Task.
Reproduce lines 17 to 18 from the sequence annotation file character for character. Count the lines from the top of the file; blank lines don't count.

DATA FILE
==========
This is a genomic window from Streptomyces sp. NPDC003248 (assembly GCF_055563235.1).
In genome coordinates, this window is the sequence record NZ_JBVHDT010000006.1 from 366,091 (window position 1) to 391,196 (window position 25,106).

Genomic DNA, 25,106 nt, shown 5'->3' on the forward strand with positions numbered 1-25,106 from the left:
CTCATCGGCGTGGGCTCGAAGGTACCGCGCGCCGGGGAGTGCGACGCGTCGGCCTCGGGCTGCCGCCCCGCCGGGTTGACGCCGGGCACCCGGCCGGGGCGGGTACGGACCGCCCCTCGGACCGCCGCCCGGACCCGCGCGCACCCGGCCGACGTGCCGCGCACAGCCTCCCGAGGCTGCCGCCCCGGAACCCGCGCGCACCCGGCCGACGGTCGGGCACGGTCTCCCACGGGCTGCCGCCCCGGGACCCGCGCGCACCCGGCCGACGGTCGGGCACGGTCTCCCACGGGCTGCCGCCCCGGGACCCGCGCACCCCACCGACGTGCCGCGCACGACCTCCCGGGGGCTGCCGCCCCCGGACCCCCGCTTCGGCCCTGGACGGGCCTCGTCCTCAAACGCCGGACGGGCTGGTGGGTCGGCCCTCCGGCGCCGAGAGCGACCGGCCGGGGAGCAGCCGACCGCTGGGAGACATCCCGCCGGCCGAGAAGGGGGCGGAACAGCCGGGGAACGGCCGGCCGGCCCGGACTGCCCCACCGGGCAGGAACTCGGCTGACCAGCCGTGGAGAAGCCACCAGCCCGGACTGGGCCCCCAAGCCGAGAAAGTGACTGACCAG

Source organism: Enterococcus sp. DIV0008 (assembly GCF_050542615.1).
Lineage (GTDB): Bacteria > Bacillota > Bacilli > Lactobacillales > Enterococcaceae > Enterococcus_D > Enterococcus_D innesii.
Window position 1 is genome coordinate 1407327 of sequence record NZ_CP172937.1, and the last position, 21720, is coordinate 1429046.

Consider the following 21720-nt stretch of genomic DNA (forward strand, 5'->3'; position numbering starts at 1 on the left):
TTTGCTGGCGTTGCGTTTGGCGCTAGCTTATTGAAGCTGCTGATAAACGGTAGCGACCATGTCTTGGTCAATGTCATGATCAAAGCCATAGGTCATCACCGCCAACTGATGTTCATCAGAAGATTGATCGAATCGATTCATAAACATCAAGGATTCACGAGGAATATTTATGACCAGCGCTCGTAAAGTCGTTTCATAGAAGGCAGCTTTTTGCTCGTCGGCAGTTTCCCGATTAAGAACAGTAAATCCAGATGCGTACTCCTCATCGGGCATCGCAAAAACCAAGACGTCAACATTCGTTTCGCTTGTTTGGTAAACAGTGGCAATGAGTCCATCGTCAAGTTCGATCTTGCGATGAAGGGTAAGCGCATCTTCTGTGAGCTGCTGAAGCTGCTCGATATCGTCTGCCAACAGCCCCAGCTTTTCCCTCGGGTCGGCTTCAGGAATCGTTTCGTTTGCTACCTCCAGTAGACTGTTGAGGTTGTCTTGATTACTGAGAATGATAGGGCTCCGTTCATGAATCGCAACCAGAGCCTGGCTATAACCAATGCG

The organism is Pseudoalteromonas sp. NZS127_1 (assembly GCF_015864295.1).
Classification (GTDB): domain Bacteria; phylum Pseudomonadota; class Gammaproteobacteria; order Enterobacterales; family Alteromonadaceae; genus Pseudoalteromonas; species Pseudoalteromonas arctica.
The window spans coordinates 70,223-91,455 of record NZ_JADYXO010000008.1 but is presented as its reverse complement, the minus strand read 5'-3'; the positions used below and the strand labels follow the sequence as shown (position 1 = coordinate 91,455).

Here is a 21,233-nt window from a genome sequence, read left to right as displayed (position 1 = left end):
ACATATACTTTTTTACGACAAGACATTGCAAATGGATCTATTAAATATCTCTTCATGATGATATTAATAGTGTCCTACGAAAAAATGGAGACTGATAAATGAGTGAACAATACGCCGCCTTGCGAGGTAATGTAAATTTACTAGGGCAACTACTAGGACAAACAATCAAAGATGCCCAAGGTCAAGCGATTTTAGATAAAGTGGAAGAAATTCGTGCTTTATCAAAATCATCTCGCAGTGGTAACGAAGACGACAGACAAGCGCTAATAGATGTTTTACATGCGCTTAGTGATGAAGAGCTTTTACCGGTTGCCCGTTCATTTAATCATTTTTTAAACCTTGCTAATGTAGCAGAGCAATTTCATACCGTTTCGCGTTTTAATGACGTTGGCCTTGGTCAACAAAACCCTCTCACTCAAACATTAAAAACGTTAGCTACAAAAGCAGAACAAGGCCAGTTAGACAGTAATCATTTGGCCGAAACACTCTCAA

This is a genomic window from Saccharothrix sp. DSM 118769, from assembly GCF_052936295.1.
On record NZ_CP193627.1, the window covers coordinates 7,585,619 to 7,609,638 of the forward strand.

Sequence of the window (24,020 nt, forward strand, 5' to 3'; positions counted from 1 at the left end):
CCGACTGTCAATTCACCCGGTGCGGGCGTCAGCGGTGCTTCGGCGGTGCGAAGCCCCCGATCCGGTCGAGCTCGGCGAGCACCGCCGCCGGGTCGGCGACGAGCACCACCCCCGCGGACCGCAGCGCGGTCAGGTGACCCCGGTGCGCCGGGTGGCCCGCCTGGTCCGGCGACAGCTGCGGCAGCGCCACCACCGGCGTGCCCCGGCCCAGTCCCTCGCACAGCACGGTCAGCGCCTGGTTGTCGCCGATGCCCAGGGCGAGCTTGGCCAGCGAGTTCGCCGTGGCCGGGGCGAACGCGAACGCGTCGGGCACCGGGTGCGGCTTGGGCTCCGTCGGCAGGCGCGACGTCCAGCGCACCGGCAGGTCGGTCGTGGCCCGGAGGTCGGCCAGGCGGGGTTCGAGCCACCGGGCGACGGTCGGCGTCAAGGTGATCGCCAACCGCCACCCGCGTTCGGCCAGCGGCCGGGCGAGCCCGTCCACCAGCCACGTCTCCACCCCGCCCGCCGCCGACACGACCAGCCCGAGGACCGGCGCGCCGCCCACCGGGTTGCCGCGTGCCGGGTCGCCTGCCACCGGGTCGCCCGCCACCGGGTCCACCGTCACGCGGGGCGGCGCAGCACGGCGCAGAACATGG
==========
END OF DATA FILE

Sequence of the window (24,020 nt, forward strand, 5' to 3'; positions counted from 1 at the left end):
CCGACTGTCAATTCACCCGGTGCGGGCGTCAGCGGTGCTTCGGCGGTGCGAAGCCCCCGATCCGGTCGAGCTCGGCGAGCACCGCCGCCGGGTCGGCGACGAGCACCACCCCCGCGGACCGCAGCGCGGTCAGGTGACCCCGGTGCGCCGGGTGGCCCGCCTGGTCCGGCGACAGCTGCGGCAGCGCCACCACCGGCGTGCCCCGGCCCAGTCCCTCGCACAGCACGGTCAGCGCCTGGTTGTCGCCGATGCCCAGGGCGAGCTTGGCCAGCGAGTTCGCCGTGGCCGGGGCGAACGCGAACGCGTCGGGCACCGGGTGCGGCTTGGGCTCCGTCGGCAGGCGCGACGTCCAGCGCACCGGCAGGTCGGTCGTGGCCCGGAGGTCGGCCAGGCGGGGTTCGAGCCACCGGGCGACGGTCGGCGTCAAGGTGATCGCCAACCGCCACCCGCGTTCGGCCAGCGGCCGGGCGAGCCCGTCCACCAGCCACGTCTCCACCCCGCCCGCCGCCGACACGACCAGCCCGAGGACCGGCGCGCCGCCCACCGGGTTGCCGCGTGCCGGGTCGCCTGCCACCGGGTCGCCCGCCACCGGGTCCACCGTCACGCGGGGCGGCGCAGCACGGCGCAGAACATGG